Government "speaks" both directly through its own pronouncements and indirectly through funding private speech. Many scholars of both political theory and constitutional law have argued that government should not use its persuasive powers to promote contested notions of the good life. Whether the issue is providing information about childbirth without also providing information about abortion or insisting on adherence to decency standards when awarding cultural grants, scholars generally have maintained that government should avoid taking sides.
In this Article, Professor Greene supports the contrary position, advocating a vigorous role for government speech even in areas of great social contest. Government speech fits our constitutional order if it is but one voice among many, does not coerce, and lays bare its public source. Professor Greene demonstrates that arguments against a robust speech role for government fail, whether they are arguments coming from the political right, urging small government and a concomitant right against taxpayer dollars used for speech, or from the political left, urging government to enhance citizen speech through establishing general forums without government itself weighing in on controversial issues. Government speech can play an important role in counteracting private sources of value and in expressing a centralized viewpoint, even if that viewpoint does not represent a consensus. Furthermore, Professor Greene contends that the various scholarly arguments for maintaining the open character of certain government-funded forums, though perhaps correct as a matter of political prudence, lack the support of principles deriving from either political or constitutional theory. In general, this Article advances the view that, apart from case-by-case concerns with monopolization, coercion, and ventriloquism, government speech should remain a matter of political struggle rather than legal rule.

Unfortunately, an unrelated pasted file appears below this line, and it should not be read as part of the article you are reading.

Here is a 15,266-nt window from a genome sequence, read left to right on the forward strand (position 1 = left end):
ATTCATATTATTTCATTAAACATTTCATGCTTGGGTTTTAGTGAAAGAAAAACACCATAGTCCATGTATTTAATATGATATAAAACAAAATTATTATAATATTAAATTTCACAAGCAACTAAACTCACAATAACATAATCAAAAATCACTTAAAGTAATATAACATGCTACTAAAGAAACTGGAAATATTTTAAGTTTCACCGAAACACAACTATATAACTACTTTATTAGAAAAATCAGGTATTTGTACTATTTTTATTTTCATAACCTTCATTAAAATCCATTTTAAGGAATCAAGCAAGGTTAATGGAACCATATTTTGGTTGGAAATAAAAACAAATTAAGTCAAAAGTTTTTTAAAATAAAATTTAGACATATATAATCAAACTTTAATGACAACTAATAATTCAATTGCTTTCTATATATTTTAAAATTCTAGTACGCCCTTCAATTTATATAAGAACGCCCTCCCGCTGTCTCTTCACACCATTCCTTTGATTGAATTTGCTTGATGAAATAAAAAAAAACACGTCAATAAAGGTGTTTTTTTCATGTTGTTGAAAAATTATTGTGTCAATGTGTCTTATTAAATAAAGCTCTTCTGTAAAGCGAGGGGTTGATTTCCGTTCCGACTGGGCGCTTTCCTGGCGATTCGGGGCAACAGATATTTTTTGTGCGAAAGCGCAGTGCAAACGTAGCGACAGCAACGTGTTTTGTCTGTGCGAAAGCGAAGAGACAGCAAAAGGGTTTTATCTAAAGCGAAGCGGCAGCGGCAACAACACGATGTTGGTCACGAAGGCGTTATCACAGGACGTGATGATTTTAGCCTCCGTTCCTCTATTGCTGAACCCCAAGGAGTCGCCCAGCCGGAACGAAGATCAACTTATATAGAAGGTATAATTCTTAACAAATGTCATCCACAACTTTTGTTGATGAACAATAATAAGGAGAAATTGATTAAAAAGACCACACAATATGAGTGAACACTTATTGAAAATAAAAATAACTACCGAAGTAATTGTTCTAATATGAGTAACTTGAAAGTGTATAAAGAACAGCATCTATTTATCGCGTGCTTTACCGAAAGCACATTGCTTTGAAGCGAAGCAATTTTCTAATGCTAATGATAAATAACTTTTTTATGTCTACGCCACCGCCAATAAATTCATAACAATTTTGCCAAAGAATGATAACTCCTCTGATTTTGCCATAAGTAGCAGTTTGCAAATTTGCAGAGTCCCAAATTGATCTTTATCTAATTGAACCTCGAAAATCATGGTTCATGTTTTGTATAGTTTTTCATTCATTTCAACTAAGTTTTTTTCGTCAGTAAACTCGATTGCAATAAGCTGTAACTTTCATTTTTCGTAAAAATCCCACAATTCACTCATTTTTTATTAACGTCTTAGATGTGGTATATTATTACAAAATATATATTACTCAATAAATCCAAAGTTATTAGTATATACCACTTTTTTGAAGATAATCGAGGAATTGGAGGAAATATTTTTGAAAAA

Abner S. Greene,
Government of the Good,
53 Vanderbilt Law Review
Available at: https://scholarship.law.vanderbilt.edu/vlr/vol53/iss1/8